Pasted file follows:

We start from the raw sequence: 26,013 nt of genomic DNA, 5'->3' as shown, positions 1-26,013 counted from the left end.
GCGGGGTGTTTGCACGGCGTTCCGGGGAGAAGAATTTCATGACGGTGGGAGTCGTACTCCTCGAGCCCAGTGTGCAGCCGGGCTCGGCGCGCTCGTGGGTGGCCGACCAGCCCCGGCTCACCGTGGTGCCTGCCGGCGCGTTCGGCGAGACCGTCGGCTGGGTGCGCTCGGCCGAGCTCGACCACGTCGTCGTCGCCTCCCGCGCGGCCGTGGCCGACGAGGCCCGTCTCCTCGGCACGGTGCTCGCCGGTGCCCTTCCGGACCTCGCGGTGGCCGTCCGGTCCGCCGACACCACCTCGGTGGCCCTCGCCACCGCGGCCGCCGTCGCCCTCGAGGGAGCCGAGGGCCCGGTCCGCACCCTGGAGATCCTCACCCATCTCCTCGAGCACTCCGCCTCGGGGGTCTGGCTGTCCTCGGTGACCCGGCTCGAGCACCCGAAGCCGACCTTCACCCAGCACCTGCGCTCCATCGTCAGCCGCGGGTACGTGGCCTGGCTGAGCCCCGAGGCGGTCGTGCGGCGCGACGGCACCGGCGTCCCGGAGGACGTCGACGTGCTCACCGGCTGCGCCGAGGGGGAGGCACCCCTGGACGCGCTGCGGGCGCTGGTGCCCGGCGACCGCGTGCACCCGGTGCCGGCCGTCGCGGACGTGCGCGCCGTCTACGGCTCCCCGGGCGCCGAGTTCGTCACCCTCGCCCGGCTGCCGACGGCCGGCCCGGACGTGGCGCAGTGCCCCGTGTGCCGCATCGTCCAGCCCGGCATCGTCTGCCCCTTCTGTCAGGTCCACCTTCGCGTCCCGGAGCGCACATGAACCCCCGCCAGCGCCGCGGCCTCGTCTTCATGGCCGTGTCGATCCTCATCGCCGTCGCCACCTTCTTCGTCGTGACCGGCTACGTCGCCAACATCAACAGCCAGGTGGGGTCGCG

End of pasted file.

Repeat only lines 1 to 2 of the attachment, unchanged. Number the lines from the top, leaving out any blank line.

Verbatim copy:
We start from the raw sequence: 26,013 nt of genomic DNA, 5'->3' as shown, positions 1-26,013 counted from the left end.
GCGGGGTGTTTGCACGGCGTTCCGGGGAGAAGAATTTCATGACGGTGGGAGTCGTACTCCTCGAGCCCAGTGTGCAGCCGGGCTCGGCGCGCTCGTGGGTGGCCGACCAGCCCCGGCTCACCGTGGTGCCTGCCGGCGCGTTCGGCGAGACCGTCGGCTGGGTGCGCTCGGCCGAGCTCGACCACGTCGTCGTCGCCTCCCGCGCGGCCGTGGCCGACGAGGCCCGTCTCCTCGGCACGGTGCTCGCCGGTGCCCTTCCGGACCTCGCGGTGGCCGTCCGGTCCGCCGACACCACCTCGGTGGCCCTCGCCACCGCGGCCGCCGTCGCCCTCGAGGGAGCCGAGGGCCCGGTCCGCACCCTGGAGATCCTCACCCATCTCCTCGAGCACTCCGCCTCGGGGGTCTGGCTGTCCTCGGTGACCCGGCTCGAGCACCCGAAGCCGACCTTCACCCAGCACCTGCGCTCCATCGTCAGCCGCGGGTACGTGGCCTGGCTGAGCCCCGAGGCGGTCGTGCGGCGCGACGGCACCGGCGTCCCGGAGGACGTCGACGTGCTCACCGGCTGCGCCGAGGGGGAGGCACCCCTGGACGCGCTGCGGGCGCTGGTGCCCGGCGACCGCGTGCACCCGGTGCCGGCCGTCGCGGACGTGCGCGCCGTCTACGGCTCCCCGGGCGCCGAGTTCGTCACCCTCGCCCGGCTGCCGACGGCCGGCCCGGACGTGGCGCAGTGCCCCGTGTGCCGCATCGTCCAGCCCGGCATCGTCTGCCCCTTCTGTCAGGTCCACCTTCGCGTCCCGGAGCGCACATGAACCCCCGCCAGCGCCGCGGCCTCGTCTTCATGGCCGTGTCGATCCTCATCGCCGTCGCCACCTTCTTCGTCGTGACCGGCTACGTCGCCAACATCAACAGCCAGGTGGGGTCGCG